I know that my mother loves me. There has never been a time in my life when I did not know this. All things considered, this is really quite remarkable. It certainly speaks well of my mother, and it ranks among the greatest blessings in my life.
There is perhaps nothing greater that a mother can do for her children than to love them. This does not mean a mother necessarily approves her child’s actions or desists from appropriately disciplining and counseling a child in need of counsel. But it does mean a mother shows concern and interest and acts with charity toward her children because charity is the pure love of Jesus Christ.
There is also a woman in the scriptures who I adore whose behavior reveals a true mother’s heart. A Book of Mormon figure, although she is offstage in the early pages of First Nephi, Sariah bursts onto the scene when her sons have returned to Jerusalem to retrieve the scriptural record on the plates of brass. As the time for their anticipated return to camp comes and goes and drags on, we read Nephi’s words that Sariah “complained against my father.” She criticizes him for being a “visionary man” who led the family from their comfortable home, “and my sons are no more, and we perish in the wilderness.” She is, in essence, putting it all out there.
This is why I love Sariah. She complains. Yes, yes, to be patient and long-suffering is the epitome of self-mastery, and here is Sariah grumbling and griping. However, it is Sariah’s complaining that gives me hope that I am not lost. In this human moment, she suddenly becomes real to me.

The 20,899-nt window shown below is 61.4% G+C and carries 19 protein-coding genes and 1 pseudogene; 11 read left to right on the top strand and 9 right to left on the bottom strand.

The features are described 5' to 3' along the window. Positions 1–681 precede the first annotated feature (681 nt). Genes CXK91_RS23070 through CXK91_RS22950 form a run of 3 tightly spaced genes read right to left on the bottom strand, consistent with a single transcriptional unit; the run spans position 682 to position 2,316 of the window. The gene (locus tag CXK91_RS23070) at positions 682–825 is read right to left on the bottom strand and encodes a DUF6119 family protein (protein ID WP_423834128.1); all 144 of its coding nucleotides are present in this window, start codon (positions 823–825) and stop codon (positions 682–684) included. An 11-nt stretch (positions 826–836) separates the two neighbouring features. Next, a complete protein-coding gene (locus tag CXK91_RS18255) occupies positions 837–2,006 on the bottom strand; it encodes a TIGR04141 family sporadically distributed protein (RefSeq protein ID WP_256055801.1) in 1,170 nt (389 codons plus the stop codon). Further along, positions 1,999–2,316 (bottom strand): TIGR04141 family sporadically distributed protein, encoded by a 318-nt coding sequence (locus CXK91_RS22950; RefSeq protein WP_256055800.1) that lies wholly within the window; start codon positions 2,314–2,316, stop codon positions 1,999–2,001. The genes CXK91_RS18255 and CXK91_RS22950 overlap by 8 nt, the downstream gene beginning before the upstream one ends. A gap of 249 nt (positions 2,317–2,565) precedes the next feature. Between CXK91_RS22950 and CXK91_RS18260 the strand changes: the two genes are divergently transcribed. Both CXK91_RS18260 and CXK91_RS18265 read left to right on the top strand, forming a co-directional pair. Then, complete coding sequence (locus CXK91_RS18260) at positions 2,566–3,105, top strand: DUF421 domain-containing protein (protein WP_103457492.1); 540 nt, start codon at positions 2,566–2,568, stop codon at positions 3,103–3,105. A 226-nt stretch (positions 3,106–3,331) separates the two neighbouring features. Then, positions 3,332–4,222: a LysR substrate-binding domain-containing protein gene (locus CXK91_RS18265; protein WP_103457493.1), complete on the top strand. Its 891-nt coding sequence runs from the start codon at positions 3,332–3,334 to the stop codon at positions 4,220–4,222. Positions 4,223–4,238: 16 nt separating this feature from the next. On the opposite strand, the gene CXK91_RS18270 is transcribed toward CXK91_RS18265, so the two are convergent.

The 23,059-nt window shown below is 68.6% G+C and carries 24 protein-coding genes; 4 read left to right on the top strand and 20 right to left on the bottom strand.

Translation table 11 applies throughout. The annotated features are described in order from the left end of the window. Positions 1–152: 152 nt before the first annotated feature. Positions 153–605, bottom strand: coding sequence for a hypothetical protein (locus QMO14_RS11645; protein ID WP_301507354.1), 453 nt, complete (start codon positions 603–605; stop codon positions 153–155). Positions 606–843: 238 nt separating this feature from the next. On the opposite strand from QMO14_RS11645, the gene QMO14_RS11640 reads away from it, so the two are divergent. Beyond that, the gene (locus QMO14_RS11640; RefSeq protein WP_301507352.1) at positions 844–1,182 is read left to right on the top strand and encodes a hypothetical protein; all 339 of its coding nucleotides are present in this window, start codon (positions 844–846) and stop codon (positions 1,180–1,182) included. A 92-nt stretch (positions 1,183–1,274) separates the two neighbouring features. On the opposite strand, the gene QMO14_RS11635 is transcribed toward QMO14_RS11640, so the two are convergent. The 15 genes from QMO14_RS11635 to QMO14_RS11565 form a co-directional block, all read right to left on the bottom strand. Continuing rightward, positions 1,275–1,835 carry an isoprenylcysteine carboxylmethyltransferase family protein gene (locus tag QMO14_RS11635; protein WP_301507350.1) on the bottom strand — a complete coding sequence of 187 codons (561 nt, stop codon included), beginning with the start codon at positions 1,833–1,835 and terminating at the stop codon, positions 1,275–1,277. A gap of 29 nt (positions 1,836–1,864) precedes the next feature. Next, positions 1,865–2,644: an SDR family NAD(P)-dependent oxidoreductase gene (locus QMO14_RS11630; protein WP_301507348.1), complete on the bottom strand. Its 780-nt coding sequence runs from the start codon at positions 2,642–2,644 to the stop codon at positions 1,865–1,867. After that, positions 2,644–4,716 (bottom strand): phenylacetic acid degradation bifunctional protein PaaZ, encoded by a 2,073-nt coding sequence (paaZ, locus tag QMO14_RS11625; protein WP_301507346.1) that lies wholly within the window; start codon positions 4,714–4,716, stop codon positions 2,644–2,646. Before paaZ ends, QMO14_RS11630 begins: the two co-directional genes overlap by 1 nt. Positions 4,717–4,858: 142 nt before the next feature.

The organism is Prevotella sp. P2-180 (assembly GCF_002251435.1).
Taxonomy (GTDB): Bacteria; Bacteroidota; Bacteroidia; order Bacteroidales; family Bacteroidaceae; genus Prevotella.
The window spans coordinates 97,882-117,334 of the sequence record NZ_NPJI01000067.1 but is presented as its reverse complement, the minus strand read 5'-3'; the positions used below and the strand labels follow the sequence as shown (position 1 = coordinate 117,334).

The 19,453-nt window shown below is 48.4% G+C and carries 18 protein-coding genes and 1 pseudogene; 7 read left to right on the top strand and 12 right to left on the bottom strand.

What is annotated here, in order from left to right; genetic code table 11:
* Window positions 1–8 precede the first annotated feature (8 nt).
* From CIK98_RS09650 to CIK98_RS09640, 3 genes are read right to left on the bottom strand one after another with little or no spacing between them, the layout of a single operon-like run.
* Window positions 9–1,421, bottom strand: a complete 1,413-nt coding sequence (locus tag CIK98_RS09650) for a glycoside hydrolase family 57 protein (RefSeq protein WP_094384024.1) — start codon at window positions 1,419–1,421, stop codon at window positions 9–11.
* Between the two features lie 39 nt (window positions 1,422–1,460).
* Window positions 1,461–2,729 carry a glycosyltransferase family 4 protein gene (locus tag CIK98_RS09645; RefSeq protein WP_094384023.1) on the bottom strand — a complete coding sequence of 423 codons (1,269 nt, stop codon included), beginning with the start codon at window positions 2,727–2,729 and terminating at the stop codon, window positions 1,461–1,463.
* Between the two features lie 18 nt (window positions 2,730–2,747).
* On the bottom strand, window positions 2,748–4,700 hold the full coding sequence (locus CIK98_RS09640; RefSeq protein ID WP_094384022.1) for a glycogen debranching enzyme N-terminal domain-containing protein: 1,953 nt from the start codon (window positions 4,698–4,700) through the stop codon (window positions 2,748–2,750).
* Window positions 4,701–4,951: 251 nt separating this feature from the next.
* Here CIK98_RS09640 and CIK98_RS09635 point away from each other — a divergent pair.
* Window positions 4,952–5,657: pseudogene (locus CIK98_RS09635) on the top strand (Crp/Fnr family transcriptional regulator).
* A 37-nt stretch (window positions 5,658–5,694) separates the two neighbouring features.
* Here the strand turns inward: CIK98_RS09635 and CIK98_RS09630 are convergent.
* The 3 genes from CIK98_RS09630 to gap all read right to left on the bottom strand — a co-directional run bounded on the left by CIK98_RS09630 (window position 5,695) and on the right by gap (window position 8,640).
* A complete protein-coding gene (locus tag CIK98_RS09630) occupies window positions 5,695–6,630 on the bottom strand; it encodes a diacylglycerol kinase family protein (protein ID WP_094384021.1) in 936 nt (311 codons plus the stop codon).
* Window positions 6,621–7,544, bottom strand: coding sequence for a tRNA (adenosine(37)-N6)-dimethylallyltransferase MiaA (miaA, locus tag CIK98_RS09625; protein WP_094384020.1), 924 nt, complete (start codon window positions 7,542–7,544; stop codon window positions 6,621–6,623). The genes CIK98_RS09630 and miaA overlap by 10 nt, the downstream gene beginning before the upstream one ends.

Also, pay attention to when she complains because this gets to the heart of the matter.
Before this moment, there is no record of Sariah complaining: not when her husband comes home one day after testifying of the wickedness and prophesying the destruction of the people in Jerusalem and announces the family will be packing up and leaving the city. Understand what is going on here. From all indications, the family is well-placed socially, successful financially and lives a safe and secure life. Suddenly Sariah is told that it is time to head out into the desert for the camping trip from you-know-where. What does the Lord’s command mean for Sariah?
First, she is going to have to put up with Laman and Lemuel’s incessant, bitter protests. And I highly doubt they were the first to volunteer to help pack up and, once in the wilderness, to shoulder hard tasks. As the wife and mother, much of the setting up, taking down, food preparation (what food there is), cooking, cleaning and nursing would devolve upon her. Imagine how difficult and arduous her role and how heavy her responsibility.
You have to assume she had friends and some social standing in Jerusalem. She certainly had lovely clothes, jewelry, cosmetics, furniture, decor and a lifestyle that indulged a comfortable home, servants and amenities. All that she abandoned when she faithfully put on her hiking boots, pulled hair back in a pony tail, tugged a hat low on her brow (metaphorically speaking) and headed into the merciless, windswept Saudi Arabian desert composed of vast, stark landscapes, blistering temperatures, vicious sandstorms, little water or food and the constant threat of death.
Even this she absorbs without recorded complaint. But when there is the possibility that her sons are dead, she hits her breaking point. Even Laman and Lemuel, the two boys who periodically try to kill their younger brother, are mourned by Sariah. She has a mother’s heart.
I admire Sariah. I cannot criticize her. In fact, when her murmuring is contextualized, she rises in my estimation. She is remarkable.
Fascinating too, her complaining seems more a search for reassurance — which her husband provides. And once Lehi admits he is a visionary man but reaffirms that God is watching out for him and his family, that God will lead them to a land of promise and that her sons will return, Sariah is “comforted.”
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